Monday, July 13, 2009

Chicago Then and Now

On Friday night we were for the first time this season taking in a show at Millennium Park. A fellow concert goer and I were admiring the awe-inspiring view from the venue, and as we were discussing what a positive the park is, we reflected back on how far it's come. I think it's a history many may be unfamiliar with, and so I thought it would be worth a march back in time...

The area now including Millennium and Grant Parks actually didn't really exist prior to the Chicago Fire of 1871. As a result of that catastrophe, landfill and trash were dumped at what was then the lakefront creating more shore, and creating a landfill area that would become these parks. By 1890, here's what the area looked like.

By the mid-20th century, though, the area had been overrun by railroads, parking lots, and poor planning. Come the mid-1980s, things were looking a little better, but what's today Millennium Park was still pretty much just a railroad yard.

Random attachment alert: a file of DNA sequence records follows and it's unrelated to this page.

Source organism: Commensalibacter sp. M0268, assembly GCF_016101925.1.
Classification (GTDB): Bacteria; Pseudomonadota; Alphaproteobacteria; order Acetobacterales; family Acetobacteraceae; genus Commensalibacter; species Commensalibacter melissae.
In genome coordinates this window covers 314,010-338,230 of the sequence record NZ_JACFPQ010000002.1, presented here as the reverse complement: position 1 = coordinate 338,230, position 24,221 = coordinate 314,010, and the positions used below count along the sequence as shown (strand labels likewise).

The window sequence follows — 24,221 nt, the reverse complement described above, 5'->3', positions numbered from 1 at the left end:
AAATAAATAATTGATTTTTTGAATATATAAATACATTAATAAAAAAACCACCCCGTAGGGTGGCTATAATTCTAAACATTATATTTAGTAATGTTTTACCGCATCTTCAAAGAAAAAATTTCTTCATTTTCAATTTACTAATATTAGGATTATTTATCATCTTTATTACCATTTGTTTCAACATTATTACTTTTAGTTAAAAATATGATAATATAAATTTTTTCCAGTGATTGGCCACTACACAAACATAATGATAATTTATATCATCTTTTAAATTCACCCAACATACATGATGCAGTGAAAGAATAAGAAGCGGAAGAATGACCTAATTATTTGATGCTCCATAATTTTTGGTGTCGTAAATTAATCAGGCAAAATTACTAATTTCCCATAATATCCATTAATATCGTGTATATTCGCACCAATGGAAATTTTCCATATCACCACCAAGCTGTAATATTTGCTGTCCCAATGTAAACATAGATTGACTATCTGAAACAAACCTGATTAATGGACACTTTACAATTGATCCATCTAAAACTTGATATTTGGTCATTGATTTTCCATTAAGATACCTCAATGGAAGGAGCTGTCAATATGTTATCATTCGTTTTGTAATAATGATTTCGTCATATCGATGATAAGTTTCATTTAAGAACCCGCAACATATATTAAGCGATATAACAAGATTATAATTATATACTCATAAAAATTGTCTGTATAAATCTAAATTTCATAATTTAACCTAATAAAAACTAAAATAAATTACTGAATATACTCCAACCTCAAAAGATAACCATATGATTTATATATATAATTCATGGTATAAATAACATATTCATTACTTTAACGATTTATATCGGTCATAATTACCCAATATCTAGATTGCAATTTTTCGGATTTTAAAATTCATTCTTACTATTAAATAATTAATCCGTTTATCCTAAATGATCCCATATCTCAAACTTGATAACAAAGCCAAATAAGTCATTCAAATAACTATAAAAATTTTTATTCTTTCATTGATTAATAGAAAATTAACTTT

With the completion of Millennium Park and now the Modern Wing of the Art Institute this decade, however, the area has become a world-class destination.

Monday, July 06, 2009

Ruins of Humanity

Whenever I have had the chance to tour ruins of old manmade fortresses, I have been moved by the history, the decay, and the omnipresence of change we see throughout our lives. Interestingly, ruins don't have to be all that old to inspire some pretty good reflection on humanity. Last week, the New York Times featured a photo essay documenting the stall of development in the USA in our current recession. Its images are haunting.

It actually reminded me of another photo essay of lost grandeur I also recently viewed documenting Detroit's fall.

Together these groups of photos serve as a healthy reminder that our lives here are pretty temporal.